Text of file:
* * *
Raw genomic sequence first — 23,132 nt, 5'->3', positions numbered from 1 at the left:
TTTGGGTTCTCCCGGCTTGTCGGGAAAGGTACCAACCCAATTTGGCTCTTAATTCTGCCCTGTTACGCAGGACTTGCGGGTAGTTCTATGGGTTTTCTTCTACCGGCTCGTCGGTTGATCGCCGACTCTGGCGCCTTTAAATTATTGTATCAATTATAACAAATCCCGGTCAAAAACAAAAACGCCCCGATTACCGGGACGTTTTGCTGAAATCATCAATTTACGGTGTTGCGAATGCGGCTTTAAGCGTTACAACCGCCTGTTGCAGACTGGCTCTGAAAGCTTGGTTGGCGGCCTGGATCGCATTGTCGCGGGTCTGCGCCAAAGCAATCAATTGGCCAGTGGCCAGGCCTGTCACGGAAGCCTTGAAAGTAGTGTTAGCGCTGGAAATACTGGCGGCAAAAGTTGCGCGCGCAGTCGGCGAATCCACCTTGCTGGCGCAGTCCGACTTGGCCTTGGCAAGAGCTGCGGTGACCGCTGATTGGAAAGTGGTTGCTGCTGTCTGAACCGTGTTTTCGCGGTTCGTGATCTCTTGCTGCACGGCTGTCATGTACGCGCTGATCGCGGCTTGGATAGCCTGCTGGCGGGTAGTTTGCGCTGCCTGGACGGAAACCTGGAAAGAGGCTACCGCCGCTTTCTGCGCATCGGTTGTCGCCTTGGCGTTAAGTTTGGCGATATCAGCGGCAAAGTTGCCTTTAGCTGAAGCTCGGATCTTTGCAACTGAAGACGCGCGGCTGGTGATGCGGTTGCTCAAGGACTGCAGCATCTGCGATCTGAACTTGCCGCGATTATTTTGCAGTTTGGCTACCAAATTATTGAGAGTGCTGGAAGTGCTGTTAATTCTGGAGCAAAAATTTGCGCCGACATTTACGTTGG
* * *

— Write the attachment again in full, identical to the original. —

Raw genomic sequence first — 23,132 nt, 5'->3', positions numbered from 1 at the left:
TTTGGGTTCTCCCGGCTTGTCGGGAAAGGTACCAACCCAATTTGGCTCTTAATTCTGCCCTGTTACGCAGGACTTGCGGGTAGTTCTATGGGTTTTCTTCTACCGGCTCGTCGGTTGATCGCCGACTCTGGCGCCTTTAAATTATTGTATCAATTATAACAAATCCCGGTCAAAAACAAAAACGCCCCGATTACCGGGACGTTTTGCTGAAATCATCAATTTACGGTGTTGCGAATGCGGCTTTAAGCGTTACAACCGCCTGTTGCAGACTGGCTCTGAAAGCTTGGTTGGCGGCCTGGATCGCATTGTCGCGGGTCTGCGCCAAAGCAATCAATTGGCCAGTGGCCAGGCCTGTCACGGAAGCCTTGAAAGTAGTGTTAGCGCTGGAAATACTGGCGGCAAAAGTTGCGCGCGCAGTCGGCGAATCCACCTTGCTGGCGCAGTCCGACTTGGCCTTGGCAAGAGCTGCGGTGACCGCTGATTGGAAAGTGGTTGCTGCTGTCTGAACCGTGTTTTCGCGGTTCGTGATCTCTTGCTGCACGGCTGTCATGTACGCGCTGATCGCGGCTTGGATAGCCTGCTGGCGGGTAGTTTGCGCTGCCTGGACGGAAACCTGGAAAGAGGCTACCGCCGCTTTCTGCGCATCGGTTGTCGCCTTGGCGTTAAGTTTGGCGATATCAGCGGCAAAGTTGCCTTTAGCTGAAGCTCGGATCTTTGCAACTGAAGACGCGCGGCTGGTGATGCGGTTGCTCAAGGACTGCAGCATCTGCGATCTGAACTTGCCGCGATTATTTTGCAGTTTGGCTACCAAATTATTGAGAGTGCTGGAAGTGCTGTTAATTCTGGAGCAAAAATTTGCGCCGACATTTACGTTGG